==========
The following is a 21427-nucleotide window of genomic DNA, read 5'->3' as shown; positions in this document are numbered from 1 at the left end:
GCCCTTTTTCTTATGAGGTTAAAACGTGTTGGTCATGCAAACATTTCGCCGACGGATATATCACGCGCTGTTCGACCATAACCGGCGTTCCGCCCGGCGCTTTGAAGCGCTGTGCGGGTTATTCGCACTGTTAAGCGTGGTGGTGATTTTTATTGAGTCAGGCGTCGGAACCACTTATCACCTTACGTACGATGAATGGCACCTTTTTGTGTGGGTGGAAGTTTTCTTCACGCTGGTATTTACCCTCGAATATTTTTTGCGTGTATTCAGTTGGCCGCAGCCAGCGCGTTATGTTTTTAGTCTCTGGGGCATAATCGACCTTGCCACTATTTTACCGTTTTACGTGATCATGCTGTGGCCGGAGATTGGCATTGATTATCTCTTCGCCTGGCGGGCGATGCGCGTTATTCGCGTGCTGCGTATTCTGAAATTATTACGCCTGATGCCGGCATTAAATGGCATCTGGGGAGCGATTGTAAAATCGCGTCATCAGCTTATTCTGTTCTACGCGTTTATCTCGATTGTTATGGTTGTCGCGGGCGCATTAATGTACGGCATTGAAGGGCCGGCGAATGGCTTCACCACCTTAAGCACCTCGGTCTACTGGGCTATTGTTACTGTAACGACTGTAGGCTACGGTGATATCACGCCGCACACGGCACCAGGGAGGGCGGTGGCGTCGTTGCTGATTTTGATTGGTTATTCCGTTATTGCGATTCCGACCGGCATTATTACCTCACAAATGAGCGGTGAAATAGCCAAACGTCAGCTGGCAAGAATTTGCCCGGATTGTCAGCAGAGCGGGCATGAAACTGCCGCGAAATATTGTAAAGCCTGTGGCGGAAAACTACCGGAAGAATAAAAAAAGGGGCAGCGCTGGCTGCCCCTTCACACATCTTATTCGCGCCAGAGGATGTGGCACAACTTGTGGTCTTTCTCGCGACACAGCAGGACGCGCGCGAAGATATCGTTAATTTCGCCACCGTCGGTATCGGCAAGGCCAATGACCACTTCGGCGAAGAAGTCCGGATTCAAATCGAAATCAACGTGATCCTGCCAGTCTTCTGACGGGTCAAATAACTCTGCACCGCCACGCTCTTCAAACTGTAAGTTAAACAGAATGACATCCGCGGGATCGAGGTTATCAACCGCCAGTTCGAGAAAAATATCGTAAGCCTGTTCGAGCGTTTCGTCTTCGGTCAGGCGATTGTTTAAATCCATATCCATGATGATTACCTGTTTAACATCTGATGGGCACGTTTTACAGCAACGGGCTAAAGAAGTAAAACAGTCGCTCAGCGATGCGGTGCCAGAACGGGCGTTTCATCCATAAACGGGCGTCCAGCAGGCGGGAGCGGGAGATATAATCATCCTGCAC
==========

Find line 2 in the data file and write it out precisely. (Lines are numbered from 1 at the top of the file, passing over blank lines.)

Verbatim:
GCCCTTTTTCTTATGAGGTTAAAACGTGTTGGTCATGCAAACATTTCGCCGACGGATATATCACGCGCTGTTCGACCATAACCGGCGTTCCGCCCGGCGCTTTGAAGCGCTGTGCGGGTTATTCGCACTGTTAAGCGTGGTGGTGATTTTTATTGAGTCAGGCGTCGGAACCACTTATCACCTTACGTACGATGAATGGCACCTTTTTGTGTGGGTGGAAGTTTTCTTCACGCTGGTATTTACCCTCGAATATTTTTTGCGTGTATTCAGTTGGCCGCAGCCAGCGCGTTATGTTTTTAGTCTCTGGGGCATAATCGACCTTGCCACTATTTTACCGTTTTACGTGATCATGCTGTGGCCGGAGATTGGCATTGATTATCTCTTCGCCTGGCGGGCGATGCGCGTTATTCGCGTGCTGCGTATTCTGAAATTATTACGCCTGATGCCGGCATTAAATGGCATCTGGGGAGCGATTGTAAAATCGCGTCATCAGCTTATTCTGTTCTACGCGTTTATCTCGATTGTTATGGTTGTCGCGGGCGCATTAATGTACGGCATTGAAGGGCCGGCGAATGGCTTCACCACCTTAAGCACCTCGGTCTACTGGGCTATTGTTACTGTAACGACTGTAGGCTACGGTGATATCACGCCGCACACGGCACCAGGGAGGGCGGTGGCGTCGTTGCTGATTTTGATTGGTTATTCCGTTATTGCGATTCCGACCGGCATTATTACCTCACAAATGAGCGGTGAAATAGCCAAACGTCAGCTGGCAAGAATTTGCCCGGATTGTCAGCAGAGCGGGCATGAAACTGCCGCGAAATATTGTAAAGCCTGTGGCGGAAAACTACCGGAAGAATAAAAAAAGGGGCAGCGCTGGCTGCCCCTTCACACATCTTATTCGCGCCAGAGGATGTGGCACAACTTGTGGTCTTTCTCGCGACACAGCAGGACGCGCGCGAAGATATCGTTAATTTCGCCACCGTCGGTATCGGCAAGGCCAATGACCACTTCGGCGAAGAAGTCCGGATTCAAATCGAAATCAACGTGATCCTGCCAGTCTTCTGACGGGTCAAATAACTCTGCACCGCCACGCTCTTCAAACTGTAAGTTAAACAGAATGACATCCGCGGGATCGAGGTTATCAACCGCCAGTTCGAGAAAAATATCGTAAGCCTGTTCGAGCGTTTCGTCTTCGGTCAGGCGATTGTTTAAATCCATATCCATGATGATTACCTGTTTAACATCTGATGGGCACGTTTTACAGCAACGGGCTAAAGAAGTAAAACAGTCGCTCAGCGATGCGGTGCCAGAACGGGCGTTTCATCCATAAACGGGCGTCCAGCAGGCGGGAGCGGGAGATATAATCATCCTGCAC